This bit of casting news might be taking place over in the United Kingdom, but it is far too fascinating for those of us here in America to ignore. Two of Great Britain's most formidable contributions to the craft of film and television, Sean Connery and Ricky Gervais, are teaming up in a comedy pilot called Derek. Gervais will be filming the pilot, which stars Connery as an aged man confined to an old folks' home. In addition to directing, Gervais himself will be starring alongside Connery in the pilot. So, this is just about the most enthralling news I've ever heard. -TV Over Mind
Parks & Recreation's Leslie Knope's (Amy Poehler) sunny and saccharine nature has brought her a great deal of success, and earned her a wide assortment of friends and allies. However, in the game of politics, you're always going to be up against someone. As Leslie delves further into her race for public office, we will be meeting a few of her opposing players. The first guest star to strike up an enmity with Knope will be in the form of Kathryn Hahn, who will play an operative employed by one of Knope's rival candidates. Hahn, with a good deal of comedy roles on her resume, will add her sharp flavor to Parks & Rec when her team faces off against Leslie and Co. I can't imagine it's any easy feat to keep up with the comic abilities of the show's stellar cast, but Hahn is hardly an amateur. She'll be paying a visit to Pawnee in early 2012. Parks & Recreation airs Thursday nights at 8:30 p.m. ET/PT on NBC. -TVLine
One actor is hopping from one period drama to another. Darren Pettie is known for his small but prominent recurring role on Mad Men, playing the secretly gay Lee Garner, Jr. Now, he'll be stepping over to ABC's Pan Am to take on the role of a regally admired airline pilot. Vince Broyles, Pettie's Pan Am character, will be a WWII vet who is embraced as an American hero and a skilled pilot, though he harbors a secret dark side. Pan Am airs Sunday nights at 10 p.m. ET/PT on ABC. -EW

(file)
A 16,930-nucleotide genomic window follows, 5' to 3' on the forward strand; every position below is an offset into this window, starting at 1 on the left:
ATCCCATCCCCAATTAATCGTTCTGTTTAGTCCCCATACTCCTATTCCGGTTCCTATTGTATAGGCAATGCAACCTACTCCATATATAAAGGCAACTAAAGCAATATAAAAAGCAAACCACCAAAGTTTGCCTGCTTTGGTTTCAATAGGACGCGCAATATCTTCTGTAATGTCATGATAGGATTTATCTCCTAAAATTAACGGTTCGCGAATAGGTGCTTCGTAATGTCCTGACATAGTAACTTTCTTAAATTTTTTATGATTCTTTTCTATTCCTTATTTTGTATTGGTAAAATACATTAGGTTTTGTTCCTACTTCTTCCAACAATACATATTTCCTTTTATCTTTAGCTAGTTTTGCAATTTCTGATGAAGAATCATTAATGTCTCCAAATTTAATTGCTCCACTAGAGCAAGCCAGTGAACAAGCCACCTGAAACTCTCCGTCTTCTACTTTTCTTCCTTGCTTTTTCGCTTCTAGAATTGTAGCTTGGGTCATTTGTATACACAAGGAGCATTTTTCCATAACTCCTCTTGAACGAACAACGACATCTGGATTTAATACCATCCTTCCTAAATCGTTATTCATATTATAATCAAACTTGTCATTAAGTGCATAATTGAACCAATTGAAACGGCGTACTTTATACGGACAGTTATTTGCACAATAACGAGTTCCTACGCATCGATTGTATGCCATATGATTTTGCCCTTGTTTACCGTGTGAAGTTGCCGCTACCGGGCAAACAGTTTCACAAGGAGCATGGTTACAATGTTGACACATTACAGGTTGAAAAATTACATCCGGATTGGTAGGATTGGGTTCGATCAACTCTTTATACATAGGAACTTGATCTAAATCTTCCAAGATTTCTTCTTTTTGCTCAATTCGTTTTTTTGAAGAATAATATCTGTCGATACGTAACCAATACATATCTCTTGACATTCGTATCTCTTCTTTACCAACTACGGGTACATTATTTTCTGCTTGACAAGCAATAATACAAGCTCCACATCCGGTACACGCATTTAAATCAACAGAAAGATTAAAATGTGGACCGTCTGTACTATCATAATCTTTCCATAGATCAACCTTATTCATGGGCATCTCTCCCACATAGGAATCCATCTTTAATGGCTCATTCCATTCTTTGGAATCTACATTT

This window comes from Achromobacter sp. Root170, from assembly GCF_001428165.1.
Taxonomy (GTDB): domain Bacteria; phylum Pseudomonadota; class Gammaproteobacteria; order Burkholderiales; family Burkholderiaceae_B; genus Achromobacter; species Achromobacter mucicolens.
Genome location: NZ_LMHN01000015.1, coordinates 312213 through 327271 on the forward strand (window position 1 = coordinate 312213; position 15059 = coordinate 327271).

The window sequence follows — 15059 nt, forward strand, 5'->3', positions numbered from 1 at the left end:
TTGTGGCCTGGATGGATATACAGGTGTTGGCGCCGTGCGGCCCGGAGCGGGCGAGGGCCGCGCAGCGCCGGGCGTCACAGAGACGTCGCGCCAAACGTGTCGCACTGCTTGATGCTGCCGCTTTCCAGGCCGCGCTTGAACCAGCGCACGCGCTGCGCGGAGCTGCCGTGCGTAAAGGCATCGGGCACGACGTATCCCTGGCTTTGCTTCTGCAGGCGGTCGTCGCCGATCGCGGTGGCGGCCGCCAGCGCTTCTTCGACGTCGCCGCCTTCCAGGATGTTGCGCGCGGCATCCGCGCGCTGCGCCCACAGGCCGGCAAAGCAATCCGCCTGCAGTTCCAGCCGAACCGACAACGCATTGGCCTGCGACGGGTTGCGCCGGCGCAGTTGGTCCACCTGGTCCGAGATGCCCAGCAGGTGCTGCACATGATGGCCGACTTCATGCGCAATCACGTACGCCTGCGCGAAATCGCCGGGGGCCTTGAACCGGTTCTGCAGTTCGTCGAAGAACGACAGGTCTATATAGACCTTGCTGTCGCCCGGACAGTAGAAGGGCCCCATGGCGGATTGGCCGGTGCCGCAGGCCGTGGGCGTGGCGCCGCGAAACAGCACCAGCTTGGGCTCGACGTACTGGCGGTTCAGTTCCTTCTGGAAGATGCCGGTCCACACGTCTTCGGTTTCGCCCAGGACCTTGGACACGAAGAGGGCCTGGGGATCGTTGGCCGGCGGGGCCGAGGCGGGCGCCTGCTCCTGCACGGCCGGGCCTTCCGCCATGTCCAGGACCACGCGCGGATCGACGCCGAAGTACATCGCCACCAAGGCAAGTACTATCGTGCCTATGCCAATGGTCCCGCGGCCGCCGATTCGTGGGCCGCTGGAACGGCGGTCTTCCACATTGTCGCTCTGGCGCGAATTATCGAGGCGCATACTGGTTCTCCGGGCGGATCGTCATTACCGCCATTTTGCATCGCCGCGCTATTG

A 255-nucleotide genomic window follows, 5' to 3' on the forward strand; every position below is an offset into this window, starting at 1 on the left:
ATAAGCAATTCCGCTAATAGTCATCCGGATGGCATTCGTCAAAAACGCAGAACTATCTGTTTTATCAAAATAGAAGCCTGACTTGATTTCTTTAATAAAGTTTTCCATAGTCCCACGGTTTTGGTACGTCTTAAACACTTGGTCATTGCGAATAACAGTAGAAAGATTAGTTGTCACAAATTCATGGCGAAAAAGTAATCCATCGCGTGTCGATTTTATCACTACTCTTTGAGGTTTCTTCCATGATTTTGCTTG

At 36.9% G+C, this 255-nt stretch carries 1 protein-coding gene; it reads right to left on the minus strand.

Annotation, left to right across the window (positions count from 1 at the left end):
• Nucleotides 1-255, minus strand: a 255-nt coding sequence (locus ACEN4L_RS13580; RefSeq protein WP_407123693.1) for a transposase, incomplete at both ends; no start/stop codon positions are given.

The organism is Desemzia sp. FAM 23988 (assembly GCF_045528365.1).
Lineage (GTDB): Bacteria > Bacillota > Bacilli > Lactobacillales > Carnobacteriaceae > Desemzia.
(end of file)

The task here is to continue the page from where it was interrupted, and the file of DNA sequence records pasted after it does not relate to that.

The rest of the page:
The Sex and the City movie star makes his stage debut in Melissa James Gibson's drama, about the lives of five friends in their 40s.
Marini stars alongside Saffron Burrows, Eisa Davis, Glenn Fitzgerald and Darren Pettie in the project, and they have been receiving critical acclaim for their performances at the Kirk Douglas Theatre in California since launching earlier this month (Aug11).
But there's one review which stands out the most for Marini - a letter of thanks from Douglas himself.
In the note, dated 9 August (11), the Spartacus star writes, "To the cast of This, THIS is wonderful! My wife and I enjoyed the evening very much. It's very well written and very, very well acted. Congratulations! Sincerely, Kirk Douglas."
Marini posted a photo of the letter on his Twitter.com page alongside the caption, "Yeah!! Thanks to Mister #KirkDouglas. I will Keep this letter for ever ;) #Happy."
Looking like it was ripped from the headlines The International focuses on the corrupt dealings of a fictional bank that will go to any means possible to serve as a conduit for illegal weapons sales to people who shouldn’t be getting them. Enter an Interpol agent (Clive Owen) who is teamed with a New York assistant District Attorney (Naomi Watts) to go after a network of suave crafty Europeans bent on carrying out their dirty business as they always have. Following their trail around the world in such locales as Berlin Italy New York and Istanbul the two become targets in an unending high stakes game of murder and intrigue.
Looking more unkempt and unshaven than ever Owen totally connects with the role of an eccentric agent who stumbles on to a worldwide conspiracy which eventually leads to a group of corrupt bankers. Who knew? It makes you realize what an ideal James Bond he would have been. Unfortunately Watts just isn’t his match. She comes across as bland and lost never able to get a beat on this lawyer who is caught up in an international scandal. Forced to utter obvious lines like “This isn’t over” at the 80-minute mark she has zero chemistry opposite Owen. German director Tom Tywker who broke out with the riveting and stylish Run Lola Run 10 years ago has his best outing since that film carefully navigating the numerous and colorful locations with just enough pacing and attention to detail to keep this from turning into yet another Bourne ripoff. He seems totally in control of the complicated and dense storyline pulling off a sensational set piece at New York’s Guggenheim Museum (actually meticulously re-created in a Berlin warehouse) where Owen gets involved in a shootout to end all shootouts with numerous bad guys. It’s a stunning scene running about 15 minutes -- and a textbook example of how to shoot an action sequence. It’s reminiscent of some of the best cold war spy thrillers of the ‘60s and ‘70s and that’s a high compliment. See it.